Photo/IllutrationMoritomo Gakuen planned to open this private elementary school in Toyonaka, Osaka Prefecture. (Asahi Shimbun file photo)

Complying with a Finance Ministry bureau’s request, a land ministry bureau inflated the estimated volume of waste buried in state-owned land, causing garbage-removal costs to soar to about 800 million yen ($7.5 million), sources said.

That figure was about the same as the discount given to school operator Moritomo Gakuen when it later bought that land in Toyonaka, Osaka Prefecture, in June 2016.

The Kinki Local Finance Bureau’s request to the West Japan Civil Aviation Bureau, which owned the land, indicates that the size of the discount was decided upon even before the waste-removal costs were estimated.

The padded figure pokes more holes in the Finance Ministry’s explanation on why it drastically reduced the price of the land.

The ministry has said the lowered price took into account the expenses needed to remove waste buried deep in the land. Opposition lawmakers, however, say the discount had more to do with the former Moritomo Gakuen director’s connections with first lady Akie Abe.

The Osaka District Public Prosecutors Office is investigating a complaint that government officials committed breach of trust in the sale of the land. Investigators are looking at the process leading up to the transaction, and they are believed to have obtained witness statements about the finance bureau’s request to the civil aviation bureau.

When asked about the latest developments in a scandal that already involves falsified documents and misleading Diet testimony, Mitsuru Ota, director-general of the Finance Ministry’s Financial Bureau, told an Upper House committee on financial affairs meeting on April 12, “We will look into whether the request is true.”

According to the sources and related documents, the Kinki finance bureau made the request to the civil aviation bureau based on the premise that the price of the land would be discounted by about 800 million yen.

At the time, the civil aviation bureau was in the process of calculating the volume of waste on the land.

In April 2016, the finance bureau received the civil aviation bureau’s estimate that 19,520 tons of waste was buried in the land, requiring about 820 million yen in waste-removal costs. Those costs were several hundred million yen higher than the initial figure.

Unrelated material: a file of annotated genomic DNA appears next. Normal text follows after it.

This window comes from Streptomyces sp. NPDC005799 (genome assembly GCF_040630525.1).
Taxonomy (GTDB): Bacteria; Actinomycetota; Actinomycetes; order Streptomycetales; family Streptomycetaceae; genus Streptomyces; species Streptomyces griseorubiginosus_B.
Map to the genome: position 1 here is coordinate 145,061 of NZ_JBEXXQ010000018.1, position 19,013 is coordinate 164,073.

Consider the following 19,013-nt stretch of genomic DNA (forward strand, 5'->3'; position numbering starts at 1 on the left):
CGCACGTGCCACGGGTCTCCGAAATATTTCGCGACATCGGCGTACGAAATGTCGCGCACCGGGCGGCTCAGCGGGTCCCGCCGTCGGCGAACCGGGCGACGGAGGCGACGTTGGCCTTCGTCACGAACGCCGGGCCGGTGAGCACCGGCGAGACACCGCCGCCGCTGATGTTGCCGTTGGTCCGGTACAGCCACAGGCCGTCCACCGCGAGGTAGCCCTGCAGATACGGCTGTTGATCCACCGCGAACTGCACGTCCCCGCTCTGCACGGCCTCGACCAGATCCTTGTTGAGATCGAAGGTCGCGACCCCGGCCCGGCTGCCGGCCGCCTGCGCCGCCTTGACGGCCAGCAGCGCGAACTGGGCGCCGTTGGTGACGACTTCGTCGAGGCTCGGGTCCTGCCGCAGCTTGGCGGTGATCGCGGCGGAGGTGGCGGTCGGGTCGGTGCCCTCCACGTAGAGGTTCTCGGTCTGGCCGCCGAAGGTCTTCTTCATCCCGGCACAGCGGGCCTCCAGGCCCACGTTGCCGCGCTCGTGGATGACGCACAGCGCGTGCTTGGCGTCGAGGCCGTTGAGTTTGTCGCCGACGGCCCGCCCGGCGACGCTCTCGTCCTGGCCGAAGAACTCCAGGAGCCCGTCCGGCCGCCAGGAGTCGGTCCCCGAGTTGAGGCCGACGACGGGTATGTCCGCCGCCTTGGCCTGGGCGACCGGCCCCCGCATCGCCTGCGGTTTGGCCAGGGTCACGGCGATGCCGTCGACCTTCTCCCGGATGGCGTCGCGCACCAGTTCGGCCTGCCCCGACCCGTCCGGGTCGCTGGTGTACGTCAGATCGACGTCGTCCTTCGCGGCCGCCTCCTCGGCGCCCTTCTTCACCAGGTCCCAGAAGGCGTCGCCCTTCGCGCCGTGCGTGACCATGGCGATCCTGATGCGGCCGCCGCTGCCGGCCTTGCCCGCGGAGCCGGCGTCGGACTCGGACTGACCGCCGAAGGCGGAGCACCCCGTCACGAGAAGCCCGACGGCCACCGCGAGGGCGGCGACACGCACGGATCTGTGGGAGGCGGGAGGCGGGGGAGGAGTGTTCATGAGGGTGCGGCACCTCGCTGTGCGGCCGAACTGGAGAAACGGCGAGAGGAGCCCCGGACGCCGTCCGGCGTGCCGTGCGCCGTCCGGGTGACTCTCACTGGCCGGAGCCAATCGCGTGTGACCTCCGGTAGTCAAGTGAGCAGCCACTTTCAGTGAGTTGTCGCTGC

The appraisal of the value of the land was conducted under the condition that the waste estimate would be taken into account.

Eventually, the local finance bureau sold the land to Moritomo Gakuen for 134 million yen by subtracting about 820 million yen for waste-removal costs and minor expenses from the land’s appraised value of 956 million yen.

After The Asahi Shimbun in February 2017 first reported the sharp discount given to Moritomo Gakuen, Diet deliberations focused on the appropriateness of the sale and whether nepotism was involved.

Both Prime Minister Shinzo Abe and Akie, who had been named honorary principal of a private elementary school that Moritomo Gakuen planned to open on the land, have denied any role in the deal.

Nobuhisa Sagawa, then director-general of the Finance Ministry’s Financial Bureau, repeatedly justified the price and procedures of the sale.

“(The estimated waste-removal costs) were calculated appropriately by the West Japan Civil Aviation Bureau, and we sold the land at a market price after subtracting the waste-removal costs,” he told the Diet.

In November 2017, the Board of Audit, which looked into the sale of the land, said it was unable to confirm the depth of the buried waste and its ratio in the ground that were used in calculating the estimated volume of the garbage.

The board concluded that it found no justification for the discount, and said the actual figure for the waste could be up to 70 percent smaller than the civil aviation bureau’s calculation of 19,520 tons.

It also came to light this month that an employee of the Kinki finance bureau asked a lawyer for Moritomo Gakuen to go along with the bureau’s explanation that a huge amount of waste had been removed from the land.

An audio recording also shows that an official of the local finance bureau told the Moritomo Gakuen side: “We will make efforts so that the sales price will become as close as zero. But the price will not be lower than 130 million yen.”

Sagawa said in the Diet that documents related to the land sale had been discarded. Not only were such documents later released, but some of the files that were submitted to lawmakers had been falsified to, for example, remove references to Akie.

The Asahi Shimbun asked the Finance Ministry and the land ministry if they had padded the volume of waste and the waste-removal costs. However, it had not received a response by the evening of April 11.